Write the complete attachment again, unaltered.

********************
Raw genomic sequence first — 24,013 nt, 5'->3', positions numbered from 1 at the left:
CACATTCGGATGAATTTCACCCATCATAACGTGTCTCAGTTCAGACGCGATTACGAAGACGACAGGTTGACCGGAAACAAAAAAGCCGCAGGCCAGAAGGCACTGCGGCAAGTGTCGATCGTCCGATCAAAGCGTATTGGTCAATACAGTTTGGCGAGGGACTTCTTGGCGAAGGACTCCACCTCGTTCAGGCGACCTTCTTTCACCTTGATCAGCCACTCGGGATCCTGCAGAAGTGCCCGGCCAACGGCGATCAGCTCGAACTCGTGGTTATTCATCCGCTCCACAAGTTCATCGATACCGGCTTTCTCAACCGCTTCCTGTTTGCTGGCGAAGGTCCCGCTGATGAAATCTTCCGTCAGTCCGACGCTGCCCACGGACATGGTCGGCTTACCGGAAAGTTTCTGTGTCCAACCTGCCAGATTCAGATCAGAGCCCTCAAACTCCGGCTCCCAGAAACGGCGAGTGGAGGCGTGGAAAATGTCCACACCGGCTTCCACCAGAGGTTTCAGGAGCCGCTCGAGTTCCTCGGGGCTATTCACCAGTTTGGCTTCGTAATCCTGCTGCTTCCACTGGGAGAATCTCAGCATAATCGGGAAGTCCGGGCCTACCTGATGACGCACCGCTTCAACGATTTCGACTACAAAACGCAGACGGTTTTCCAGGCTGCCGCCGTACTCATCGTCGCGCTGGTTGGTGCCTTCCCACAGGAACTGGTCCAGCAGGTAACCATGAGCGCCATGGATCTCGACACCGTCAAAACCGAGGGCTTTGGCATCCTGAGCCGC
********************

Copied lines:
Raw genomic sequence first — 24,013 nt, 5'->3', positions numbered from 1 at the left:
CACATTCGGATGAATTTCACCCATCATAACGTGTCTCAGTTCAGACGCGATTACGAAGACGACAGGTTGACCGGAAACAAAAAAGCCGCAGGCCAGAAGGCACTGCGGCAAGTGTCGATCGTCCGATCAAAGCGTATTGGTCAATACAGTTTGGCGAGGGACTTCTTGGCGAAGGACTCCACCTCGTTCAGGCGACCTTCTTTCACCTTGATCAGCCACTCGGGATCCTGCAGAAGTGCCCGGCCAACGGCGATCAGCTCGAACTCGTGGTTATTCATCCGCTCCACAAGTTCATCGATACCGGCTTTCTCAACCGCTTCCTGTTTGCTGGCGAAGGTCCCGCTGATGAAATCTTCCGTCAGTCCGACGCTGCCCACGGACATGGTCGGCTTACCGGAAAGTTTCTGTGTCCAACCTGCCAGATTCAGATCAGAGCCCTCAAACTCCGGCTCCCAGAAACGGCGAGTGGAGGCGTGGAAAATGTCCACACCGGCTTCCACCAGAGGTTTCAGGAGCCGCTCGAGTTCCTCGGGGCTATTCACCAGTTTGGCTTCGTAATCCTGCTGCTTCCACTGGGAGAATCTCAGCATAATCGGGAAGTCCGGGCCTACCTGATGACGCACCGCTTCAACGATTTCGACTACAAAACGCAGACGGTTTTCCAGGCTGCCGCCGTACTCATCGTCGCGCTGGTTGGTGCCTTCCCACAGGAACTGGTCCAGCAGGTAACCATGAGCGCCATGGATCTCGACACCGTCAAAACCGAGGGCTTTGGCATCCTGAGCCGC